Spring is almost here, which means it’s almost time to spring clean. Spring cleaning isn’t only good for cluttered houses, but for cluttered minds, as well. As writers, it’s important to learn new skills so long as it’s not at the expense of polishing old ones. Spring is the perfect time to do take a look at your writing and do some review. Here are five things you can do to avoid falling into bad habits.
What if there was one thing you could change about your writing that could almost instantly make it better?
There is! There is a storytelling element that I’ve seen as an entrant and judge of multiple fiction contests that makes stories work and win, standing out above the rest.
And that single, difference-making element is a Powerful Choice.
Writing sequels is difficult. The Marvel Cinematic Universe currently consists of nineteen feature films, four network television weekly TV shows, and eight online streaming shows. Writing sequels to a genre-stretching side story that exists in a massive universe beloved by fans must be near impossible.
This weekend Jessica Jones season two dropped on Netflix. Whether you enjoy the show or not, there is a lot it can teach us about storytelling.
When I was a kid, I loved reading Choose-Your-Own-Adventure novels that had alternate paths written into the story. If you aren’t familiar with them, they were elementary or middle grade chapter books that begin a story and at key moments, offer the reader a choice: “To go through the portal, turn to page 37. To run away, turn to page 45.”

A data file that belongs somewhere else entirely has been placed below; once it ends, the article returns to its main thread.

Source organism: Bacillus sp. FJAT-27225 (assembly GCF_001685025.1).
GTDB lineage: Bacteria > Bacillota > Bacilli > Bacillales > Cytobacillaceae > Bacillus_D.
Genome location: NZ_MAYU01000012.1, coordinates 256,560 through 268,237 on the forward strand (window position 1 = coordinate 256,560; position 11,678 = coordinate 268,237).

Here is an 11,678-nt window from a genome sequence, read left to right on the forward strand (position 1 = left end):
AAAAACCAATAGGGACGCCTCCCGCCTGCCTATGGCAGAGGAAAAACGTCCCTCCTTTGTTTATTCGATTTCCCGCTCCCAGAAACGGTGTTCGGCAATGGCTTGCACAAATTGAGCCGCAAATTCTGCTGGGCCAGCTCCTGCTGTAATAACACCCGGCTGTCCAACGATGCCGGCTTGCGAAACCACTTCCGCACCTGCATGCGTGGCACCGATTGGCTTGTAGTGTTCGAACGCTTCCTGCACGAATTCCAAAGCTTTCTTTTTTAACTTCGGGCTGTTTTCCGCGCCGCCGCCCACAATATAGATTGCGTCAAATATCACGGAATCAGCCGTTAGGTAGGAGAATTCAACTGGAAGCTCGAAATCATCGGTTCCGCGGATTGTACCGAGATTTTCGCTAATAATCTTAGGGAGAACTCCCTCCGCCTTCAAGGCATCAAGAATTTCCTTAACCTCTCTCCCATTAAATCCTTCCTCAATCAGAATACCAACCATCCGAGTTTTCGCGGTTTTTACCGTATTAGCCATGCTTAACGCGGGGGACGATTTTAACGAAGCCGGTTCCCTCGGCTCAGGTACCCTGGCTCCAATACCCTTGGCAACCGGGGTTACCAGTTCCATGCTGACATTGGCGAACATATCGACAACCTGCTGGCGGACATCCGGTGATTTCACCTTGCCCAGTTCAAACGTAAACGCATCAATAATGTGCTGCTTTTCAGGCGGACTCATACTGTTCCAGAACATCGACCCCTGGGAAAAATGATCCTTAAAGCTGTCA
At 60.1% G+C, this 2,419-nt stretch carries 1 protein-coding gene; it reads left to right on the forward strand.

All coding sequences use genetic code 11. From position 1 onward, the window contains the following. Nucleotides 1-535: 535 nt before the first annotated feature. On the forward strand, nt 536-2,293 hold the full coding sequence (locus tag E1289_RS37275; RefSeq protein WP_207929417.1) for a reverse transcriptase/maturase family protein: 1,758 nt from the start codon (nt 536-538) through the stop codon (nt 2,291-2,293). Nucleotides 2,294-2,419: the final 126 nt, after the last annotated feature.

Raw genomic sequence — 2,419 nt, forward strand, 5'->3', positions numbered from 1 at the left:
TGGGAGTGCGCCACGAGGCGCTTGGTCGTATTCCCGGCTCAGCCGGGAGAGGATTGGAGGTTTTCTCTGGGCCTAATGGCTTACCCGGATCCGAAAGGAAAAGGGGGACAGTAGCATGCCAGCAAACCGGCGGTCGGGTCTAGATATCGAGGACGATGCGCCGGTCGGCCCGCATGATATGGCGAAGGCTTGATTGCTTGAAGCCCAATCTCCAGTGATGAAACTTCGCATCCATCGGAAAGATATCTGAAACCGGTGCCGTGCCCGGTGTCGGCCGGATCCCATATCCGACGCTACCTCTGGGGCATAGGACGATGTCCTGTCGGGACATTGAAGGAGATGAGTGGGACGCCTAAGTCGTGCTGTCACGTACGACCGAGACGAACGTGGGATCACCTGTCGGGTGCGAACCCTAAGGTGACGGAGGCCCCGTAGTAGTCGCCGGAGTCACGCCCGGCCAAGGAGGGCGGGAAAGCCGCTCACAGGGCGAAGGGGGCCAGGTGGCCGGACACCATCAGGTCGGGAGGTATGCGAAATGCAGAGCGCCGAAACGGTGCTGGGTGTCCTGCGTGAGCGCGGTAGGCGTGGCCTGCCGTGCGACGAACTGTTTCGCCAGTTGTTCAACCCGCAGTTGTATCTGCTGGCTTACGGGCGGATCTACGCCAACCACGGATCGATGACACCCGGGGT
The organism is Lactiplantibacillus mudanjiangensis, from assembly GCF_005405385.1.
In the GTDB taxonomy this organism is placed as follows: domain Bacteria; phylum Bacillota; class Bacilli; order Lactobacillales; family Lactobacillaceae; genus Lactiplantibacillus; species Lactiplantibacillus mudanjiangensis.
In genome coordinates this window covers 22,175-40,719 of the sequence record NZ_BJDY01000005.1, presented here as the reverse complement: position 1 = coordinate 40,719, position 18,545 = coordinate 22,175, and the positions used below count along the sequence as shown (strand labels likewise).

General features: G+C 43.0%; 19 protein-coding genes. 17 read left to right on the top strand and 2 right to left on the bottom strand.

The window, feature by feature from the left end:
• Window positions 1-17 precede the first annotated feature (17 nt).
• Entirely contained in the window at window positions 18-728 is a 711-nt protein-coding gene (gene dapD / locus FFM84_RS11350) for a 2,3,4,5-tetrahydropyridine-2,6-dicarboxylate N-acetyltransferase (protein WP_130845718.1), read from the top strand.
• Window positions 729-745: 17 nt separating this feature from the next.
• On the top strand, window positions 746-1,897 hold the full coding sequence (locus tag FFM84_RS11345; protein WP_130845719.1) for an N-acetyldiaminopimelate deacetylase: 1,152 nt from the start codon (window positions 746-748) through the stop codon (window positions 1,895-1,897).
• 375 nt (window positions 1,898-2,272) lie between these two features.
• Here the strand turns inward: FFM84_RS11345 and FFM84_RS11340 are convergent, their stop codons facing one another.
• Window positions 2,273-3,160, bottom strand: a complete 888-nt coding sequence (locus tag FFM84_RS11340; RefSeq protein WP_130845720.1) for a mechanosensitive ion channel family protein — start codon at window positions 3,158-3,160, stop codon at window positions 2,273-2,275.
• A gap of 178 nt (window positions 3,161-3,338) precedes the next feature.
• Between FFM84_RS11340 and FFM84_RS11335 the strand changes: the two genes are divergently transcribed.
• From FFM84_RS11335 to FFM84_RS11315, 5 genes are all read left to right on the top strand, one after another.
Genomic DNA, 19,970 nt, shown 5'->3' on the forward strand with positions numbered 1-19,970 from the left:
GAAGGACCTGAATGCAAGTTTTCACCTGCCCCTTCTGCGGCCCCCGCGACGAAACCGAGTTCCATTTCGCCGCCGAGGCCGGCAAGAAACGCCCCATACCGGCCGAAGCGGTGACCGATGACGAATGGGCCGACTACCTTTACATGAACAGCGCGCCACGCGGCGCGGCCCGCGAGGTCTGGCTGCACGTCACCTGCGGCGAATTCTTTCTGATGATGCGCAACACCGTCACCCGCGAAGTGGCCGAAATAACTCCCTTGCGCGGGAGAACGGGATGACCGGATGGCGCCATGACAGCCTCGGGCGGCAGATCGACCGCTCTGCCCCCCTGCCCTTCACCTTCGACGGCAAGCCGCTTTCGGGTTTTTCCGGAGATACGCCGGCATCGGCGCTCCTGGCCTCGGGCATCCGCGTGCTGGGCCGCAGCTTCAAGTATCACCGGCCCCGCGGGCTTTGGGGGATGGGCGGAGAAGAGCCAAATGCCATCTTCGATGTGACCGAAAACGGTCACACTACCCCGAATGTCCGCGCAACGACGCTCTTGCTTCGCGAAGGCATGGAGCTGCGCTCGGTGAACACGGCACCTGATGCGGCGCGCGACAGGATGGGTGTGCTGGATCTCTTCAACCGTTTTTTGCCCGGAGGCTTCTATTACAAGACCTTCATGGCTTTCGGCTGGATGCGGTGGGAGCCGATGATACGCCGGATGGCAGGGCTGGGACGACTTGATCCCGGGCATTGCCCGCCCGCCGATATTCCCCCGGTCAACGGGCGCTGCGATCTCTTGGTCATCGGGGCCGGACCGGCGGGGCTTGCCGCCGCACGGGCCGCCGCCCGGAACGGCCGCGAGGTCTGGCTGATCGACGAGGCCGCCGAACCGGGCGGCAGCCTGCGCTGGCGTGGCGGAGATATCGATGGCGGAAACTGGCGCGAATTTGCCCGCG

I loved seeing the story change with the choices, and I reread the books making different choices each time to experience a new story. I’ve channeled my inner adventurer to put together a fun prompt.
If you’re following along with our short story publication series, by now you should have a second draft. Now it’s time to get feedback and make that manuscript shine!
If you’re a writer, you’re also a reader. Reading amazing stories is the inspiration you need to write your own. And the stories you write are your gifts to other readers. This week, we’re giving away something that will be a boon to both your reading and writing. Enter now to win!
A couple of weeks ago, I saw the Marvel blockbuster Black Panther. I’m not a big superhero movie person, but I hear that that they generally involve a hero who saves the world. So imagine my surprise when I left the theater still thinking about Erik Killmonger — the villain.
I was sad for the villain. I was moved by the villain. I wasn’t rooting for him, but could understand why someone might want to. It got me thinking — what made Killmonger such a good villain, and how can that be translated to writing?
Don’t you love a great twist?